And I wish I didn't believe that within ADF&G mgmt & its decisions, politics is more important than science & more important than the resource.

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    Fish habitat takes a beating in the Knik Watershed - just have a look at USFWS's latest studies. Enforcement there is politically, and purposefully, limited. F&G and AWT are on record as to their limited abilities partially because of the existing management 'plan'. Now I know this is not the largest fishery, but 'death by a thousand bites' is nonetheless occurring.
    More boots on the ground ........
    Lots of constructive ways to spend that pittance. It will be interesting to learn where it does end up.
    "Punish the monkey - let the organ grinder go" - Mark Knopfler

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    Quote Originally Posted by FamilyMan View Post
    So next commercial fishermen will write a bill to appropriate money to study those in-river fishermen? Sorry to predict cynically but afight'n its been both ways.

    And also, PU has always been singled out - in every respect - more so than any other group.
    FamilyMan, must disagree with the comment about PU being singled out more than any other group. In point of fact the PU fishery has only recently been looked at because of the growing number of people. In fishery management mature fisheries like the commercial fishery and sport fisheries have less issues to deal with because of time. However, in new or rapid expansion of a fishery issues come up. In the PU fishery the growth in both the shore and boat based fisheries have caused issues that are real and are being dealt with - just the nature of the beast.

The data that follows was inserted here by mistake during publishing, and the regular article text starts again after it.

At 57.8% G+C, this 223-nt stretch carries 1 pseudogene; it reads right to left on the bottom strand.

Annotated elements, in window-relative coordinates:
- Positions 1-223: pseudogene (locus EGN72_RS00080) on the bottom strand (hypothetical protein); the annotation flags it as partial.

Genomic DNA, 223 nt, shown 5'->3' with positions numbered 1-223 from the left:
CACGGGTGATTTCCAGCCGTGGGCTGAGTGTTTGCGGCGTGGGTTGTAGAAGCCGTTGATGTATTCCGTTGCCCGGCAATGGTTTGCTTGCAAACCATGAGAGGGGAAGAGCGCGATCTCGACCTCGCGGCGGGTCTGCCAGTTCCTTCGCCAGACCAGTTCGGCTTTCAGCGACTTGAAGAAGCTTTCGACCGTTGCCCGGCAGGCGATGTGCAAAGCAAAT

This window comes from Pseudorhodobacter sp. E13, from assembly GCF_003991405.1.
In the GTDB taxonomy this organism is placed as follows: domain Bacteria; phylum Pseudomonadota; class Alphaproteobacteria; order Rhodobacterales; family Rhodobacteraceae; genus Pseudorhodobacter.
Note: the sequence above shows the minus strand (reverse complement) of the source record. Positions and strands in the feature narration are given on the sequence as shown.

The in-river sport fishery for sockeye is going to go through this again as guides move to sockeye. That is already causing issues and unfortunately I do not think DNR with the present Director of Parks will get in front of it.

    User groups should not decide research priorities on their own. The salmon resources are owned by everyone and thus research needs should be sought from a wide group of people and hopefully reviewed by good scientists before implementation.

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    Premium Member kasilofchrisn's Avatar
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    Quote Originally Posted by FamilyMan View Post

    PU has always been singled out - in every respect - more so than any other group.
    I would completley disagree with you on this one. I have been checked at least twice a year by the troopers while sportfishing for many many years.Both on the freshwater and the saltwater. At the dock and on the water. Summer and winter.
    I have never been checked while dipnetting and neither has any of my friends. One friend of mine got to the launch (Eaglerock) and when the trooper who was checking fishermen found out they were dipnetters just let them go without even opening their cooler checking their license or anything.
    I would venture a guess the Troopers spend the least amount of money per capita checking dipnetters than any other user group.
    I realize I sportfish more days than I dipnet but having never been checked, not even once, in over 15 years of dipnetting from shore and boat, I wonder how often they actually do check dippers?
    I realize they do it but IMHO it is not often enough for the amount of people participating.